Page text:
We are designed to need other people, we are made for relationships – relationship with God and relationships with each other.
Sometimes the relationships we are in are great but most people will have troubled relationships too. Maybe you feel like all of your relationships are a problem and not working out or maybe it’s just a few particular people that are struggle to cope with. Perhaps you aren’t in a close relationship with anyone but you are desperate for a close relationship because you really want a good friend, a wife or a husband.
When we think about relationships that are going wrong, we need to think about the part we played in the relationship. There is rarely equal fault, as normally one side is the main culprit, but also there is rarely a side with no fault at all.
Often relationships break down when one or both sides stop listening and trying to understand and accept each others differences. Instead of seeking to see things from the other’s perspective people move into a cycle of shouting, arguing and trying to justify ourselves and blame someone else.
In most relationships we all do something wrong, none of us are great all of the time, we all have baggage and hangups that we bring from previous experiences and then this is mixed with selfishness to make relationship breakdowns not unusual.
Some relationships are abusive and one sided but most are a mix of two people struggling to get their needs met by someone else who is wanting to have their different needs met!
When was the last time you talked and listened to each others point of view? Sometimes we need to go somewhere public, like out for a coffee, so we are more inhibited and forced by where we are to act in a more controlled way – feeling less able to scream and shout at each other. Arrange to have some time to talk, genuinely seek to listen and understand, to explain why you feel like you do – what is hurting and how things could be different. Each of you should speak while the other just listens and doesn’t argue back – then swop over and let the other one speak, then back again. Try not to use emotive terms and phrases like “you always”, and “you never” – because normally the truth is a little less extreme, and words that exaggerate enable the other person to feel justified in saying that the accusation is not true.
If you have tried to talk it through and it hasn’t helped, then you have a choice. If it is an important relationship that needs to be kept open and ongoing then ask someone that knows you both to sit in on the next chat, their role will be to help you both understand each other.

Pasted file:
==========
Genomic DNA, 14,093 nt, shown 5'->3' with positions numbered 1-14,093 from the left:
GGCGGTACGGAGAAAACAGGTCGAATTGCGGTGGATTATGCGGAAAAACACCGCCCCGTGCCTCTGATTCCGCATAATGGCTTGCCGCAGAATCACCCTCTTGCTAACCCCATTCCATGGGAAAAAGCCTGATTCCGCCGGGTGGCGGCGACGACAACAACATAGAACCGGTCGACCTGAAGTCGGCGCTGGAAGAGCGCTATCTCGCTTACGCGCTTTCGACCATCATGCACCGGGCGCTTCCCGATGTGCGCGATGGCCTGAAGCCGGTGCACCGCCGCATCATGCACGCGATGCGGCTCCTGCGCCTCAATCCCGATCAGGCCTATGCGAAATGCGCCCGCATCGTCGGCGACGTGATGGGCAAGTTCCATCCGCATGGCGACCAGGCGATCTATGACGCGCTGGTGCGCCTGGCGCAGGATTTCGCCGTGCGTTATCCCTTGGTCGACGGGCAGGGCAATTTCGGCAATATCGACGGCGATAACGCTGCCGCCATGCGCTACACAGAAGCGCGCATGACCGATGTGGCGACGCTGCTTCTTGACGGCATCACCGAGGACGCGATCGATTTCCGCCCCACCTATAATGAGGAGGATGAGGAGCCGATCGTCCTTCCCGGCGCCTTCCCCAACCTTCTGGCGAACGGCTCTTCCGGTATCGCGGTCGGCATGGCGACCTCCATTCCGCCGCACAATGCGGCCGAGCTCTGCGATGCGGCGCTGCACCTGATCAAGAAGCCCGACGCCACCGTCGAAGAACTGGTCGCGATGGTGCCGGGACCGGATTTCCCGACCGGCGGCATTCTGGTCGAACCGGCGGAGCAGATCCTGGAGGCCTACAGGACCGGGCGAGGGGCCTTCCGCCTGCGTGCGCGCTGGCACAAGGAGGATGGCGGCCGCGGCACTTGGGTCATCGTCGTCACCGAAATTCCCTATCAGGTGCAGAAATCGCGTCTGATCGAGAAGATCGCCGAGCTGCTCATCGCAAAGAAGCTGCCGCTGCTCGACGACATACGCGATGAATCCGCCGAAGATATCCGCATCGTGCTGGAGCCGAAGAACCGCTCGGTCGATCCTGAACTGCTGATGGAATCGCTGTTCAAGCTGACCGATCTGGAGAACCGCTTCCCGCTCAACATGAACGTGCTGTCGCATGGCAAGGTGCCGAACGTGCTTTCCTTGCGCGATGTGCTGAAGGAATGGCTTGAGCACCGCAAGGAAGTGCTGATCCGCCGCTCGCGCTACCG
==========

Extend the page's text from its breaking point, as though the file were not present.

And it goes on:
If the relationship is not one that has to continue then sometimes it is okay to just agree to disagree with each other and move on – friendships come and go as we change and age, and although sad, this is a common thing to happen.
It is easier to have a relationship where the thing that is most important to you is the same. What are your spiritual beliefs?
You are much more than just a physical body, you also have a spiritual side to you – if you have the same spiritual aims as someone else it is easier to be better friends even though in other ways you may be very different. This is true because your overall aims and hopes are the same, your beliefs have an external reference point about how you should live and what is really important in life.
We would love to chat with you about finding new, important spiritual aims and purpose.
Often an important part of restoring relationships is forgiving the other person. If you are being abused then this is not suggesting you should stay around and continue to be abused again and again. But in non-abusive relationships forgiveness is normally needed for things to sort out.
We often feel that someone needs to deserve forgiveness or earn forgiveness but the Bible talks about forgiveness being given as an undeserved gift.
Sometimes relationships become stale because after a while we begin to treat the other person casually and stop making the effort that we used to.
When a relationship begins we often make much more effort – we are more kind hearted, more gentle, more generous in our time, more caring and more forgiving.
It is also good to make time to do things together that you both enjoy – make a plan, agree in advance and then spend time enjoying something you both like.